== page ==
Michelle Riu

Michelle Riu isn't exactly what one might expect of a local singer/songwriter. There are no syncopated salsa rhythms or thumping reggaeton bass lines here. Instead her Cuban ancestry fuses with Southern sensibilities, making her songs a welcome addition to the often-nebulous pop-country genre. Her thick, smoky warble is evocative of Joss Stone; her twangy inflection reveals the influence of Patsy Cline; and she occasionally employs a Susan Tedeschi growl for texture. Her debut CD, Up Down and Strange, began as a collection of songs and spoken-word performances intended for a much smaller group of listeners. "I always did music and poetry as a kind of therapy," Riu laughs. "I wasn't hustling it in any way. I just performed for family and friends."

Because of the encouragement of her close-knit circle, Riu began sharing her work with larger audiences. Her song "Brand New Haircut" struck a chord with Ferny Coipel of Humbert. Coipel wound up coproducing the album, and an impressive amalgamation of other local talent also contributed. Derek Cintron and Tony Medina of DC-3 play drums and guitars, and Michael Mut, from Latin rock group Rhett y los Borrachos Empeñados, brings his bass-playing skills to the table. "When I had musicians of their caliber getting excited about my music, it helped to give me the confidence to take it to the next level," explains Riu.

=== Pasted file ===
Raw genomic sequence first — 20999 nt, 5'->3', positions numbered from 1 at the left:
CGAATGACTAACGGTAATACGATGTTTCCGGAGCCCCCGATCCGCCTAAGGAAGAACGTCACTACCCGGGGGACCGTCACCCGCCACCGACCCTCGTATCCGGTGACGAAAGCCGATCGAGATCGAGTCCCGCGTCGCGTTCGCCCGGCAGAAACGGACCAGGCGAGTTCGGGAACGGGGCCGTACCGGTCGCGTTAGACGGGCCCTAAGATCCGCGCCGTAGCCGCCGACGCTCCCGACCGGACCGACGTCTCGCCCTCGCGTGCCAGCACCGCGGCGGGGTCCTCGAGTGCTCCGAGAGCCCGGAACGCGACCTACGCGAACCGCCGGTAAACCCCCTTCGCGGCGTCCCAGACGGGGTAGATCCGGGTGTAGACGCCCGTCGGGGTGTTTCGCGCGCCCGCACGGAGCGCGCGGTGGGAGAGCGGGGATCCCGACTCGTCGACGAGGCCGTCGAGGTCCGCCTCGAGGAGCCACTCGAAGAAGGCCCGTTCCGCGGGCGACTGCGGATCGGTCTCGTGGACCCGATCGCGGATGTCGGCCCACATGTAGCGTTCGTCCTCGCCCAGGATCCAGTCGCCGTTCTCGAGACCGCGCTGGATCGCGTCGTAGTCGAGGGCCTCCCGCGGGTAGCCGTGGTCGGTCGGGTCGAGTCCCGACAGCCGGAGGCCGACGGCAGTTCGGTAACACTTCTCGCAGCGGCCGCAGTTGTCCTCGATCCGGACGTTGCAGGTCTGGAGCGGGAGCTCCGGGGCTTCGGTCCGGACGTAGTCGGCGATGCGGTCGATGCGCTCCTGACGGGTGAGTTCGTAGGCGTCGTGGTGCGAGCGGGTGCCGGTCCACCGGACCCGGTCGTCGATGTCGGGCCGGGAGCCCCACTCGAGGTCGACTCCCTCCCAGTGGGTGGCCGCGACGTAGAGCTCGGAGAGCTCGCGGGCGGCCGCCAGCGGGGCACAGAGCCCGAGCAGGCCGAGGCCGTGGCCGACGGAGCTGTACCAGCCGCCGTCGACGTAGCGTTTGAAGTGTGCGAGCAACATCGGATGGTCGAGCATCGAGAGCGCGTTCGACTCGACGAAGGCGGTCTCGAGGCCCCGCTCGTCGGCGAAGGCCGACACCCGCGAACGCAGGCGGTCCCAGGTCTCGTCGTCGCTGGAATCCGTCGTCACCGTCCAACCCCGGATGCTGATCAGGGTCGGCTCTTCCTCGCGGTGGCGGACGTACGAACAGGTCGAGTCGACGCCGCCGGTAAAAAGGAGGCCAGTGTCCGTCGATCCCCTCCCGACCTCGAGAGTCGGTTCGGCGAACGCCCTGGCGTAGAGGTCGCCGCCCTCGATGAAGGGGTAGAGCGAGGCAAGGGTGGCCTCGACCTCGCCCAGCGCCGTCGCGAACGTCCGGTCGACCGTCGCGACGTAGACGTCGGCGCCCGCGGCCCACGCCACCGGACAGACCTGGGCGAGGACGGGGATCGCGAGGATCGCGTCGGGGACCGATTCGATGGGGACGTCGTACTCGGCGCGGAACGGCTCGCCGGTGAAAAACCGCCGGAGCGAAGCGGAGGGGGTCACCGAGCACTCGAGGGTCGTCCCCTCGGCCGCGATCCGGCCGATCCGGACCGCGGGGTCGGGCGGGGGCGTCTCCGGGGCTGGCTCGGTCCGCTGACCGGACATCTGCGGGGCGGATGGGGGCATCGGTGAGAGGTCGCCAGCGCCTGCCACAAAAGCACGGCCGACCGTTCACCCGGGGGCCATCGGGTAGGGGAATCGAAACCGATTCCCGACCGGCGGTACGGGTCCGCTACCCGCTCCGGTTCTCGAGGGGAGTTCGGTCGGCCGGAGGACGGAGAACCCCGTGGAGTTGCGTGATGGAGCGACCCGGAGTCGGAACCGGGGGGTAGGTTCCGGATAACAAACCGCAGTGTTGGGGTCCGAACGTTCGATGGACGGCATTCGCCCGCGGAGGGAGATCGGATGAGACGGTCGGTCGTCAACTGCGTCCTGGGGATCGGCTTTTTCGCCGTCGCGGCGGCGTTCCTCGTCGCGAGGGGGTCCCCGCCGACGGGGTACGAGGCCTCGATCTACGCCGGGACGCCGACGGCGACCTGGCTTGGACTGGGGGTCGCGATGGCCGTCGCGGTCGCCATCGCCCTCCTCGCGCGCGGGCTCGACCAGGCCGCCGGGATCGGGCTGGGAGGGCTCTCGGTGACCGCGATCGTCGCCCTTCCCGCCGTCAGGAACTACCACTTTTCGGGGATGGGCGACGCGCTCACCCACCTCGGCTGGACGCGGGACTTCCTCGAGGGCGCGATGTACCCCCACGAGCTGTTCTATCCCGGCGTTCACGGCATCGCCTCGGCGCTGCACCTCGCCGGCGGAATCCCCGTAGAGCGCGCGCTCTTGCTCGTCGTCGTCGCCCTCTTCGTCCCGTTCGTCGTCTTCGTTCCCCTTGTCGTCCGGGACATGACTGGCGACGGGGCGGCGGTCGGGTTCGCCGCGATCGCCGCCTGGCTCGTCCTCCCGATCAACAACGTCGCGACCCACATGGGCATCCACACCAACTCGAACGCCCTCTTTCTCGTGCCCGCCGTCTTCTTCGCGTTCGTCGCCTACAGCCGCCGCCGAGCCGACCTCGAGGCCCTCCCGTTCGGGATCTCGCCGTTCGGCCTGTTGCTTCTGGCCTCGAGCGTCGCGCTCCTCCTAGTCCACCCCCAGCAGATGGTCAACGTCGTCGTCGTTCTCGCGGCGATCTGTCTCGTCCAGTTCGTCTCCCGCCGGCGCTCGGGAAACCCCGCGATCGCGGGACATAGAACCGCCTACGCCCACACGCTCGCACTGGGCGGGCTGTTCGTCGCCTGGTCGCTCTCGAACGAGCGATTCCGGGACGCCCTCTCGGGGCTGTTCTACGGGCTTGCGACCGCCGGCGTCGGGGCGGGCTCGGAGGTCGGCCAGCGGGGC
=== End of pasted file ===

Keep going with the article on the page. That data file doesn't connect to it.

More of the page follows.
With pretty blond looks, Riu could easily lapse into clichés about men, love, and being an object of desire. Instead she explores the darker recesses of heartbreak and the significance of carving out a strong female identity. "When I listen to the music, it's like mending wounds. Like self-empowerment as a woman. The feeling is like, I'm just tired of trying to please everybody," the up-and-coming artist explains. Riu is excited about the debut of her CD, which will be available through and She is even more excited about the venue for her CD-release concert. "I wanted to do it outdoors at Bayside because I wanted to be accessible to people of all ages. I wanted it to feel like a community. I want people to come out, celebrate, and support local artists," she says.

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Patrice Elizabeth Grell Yursik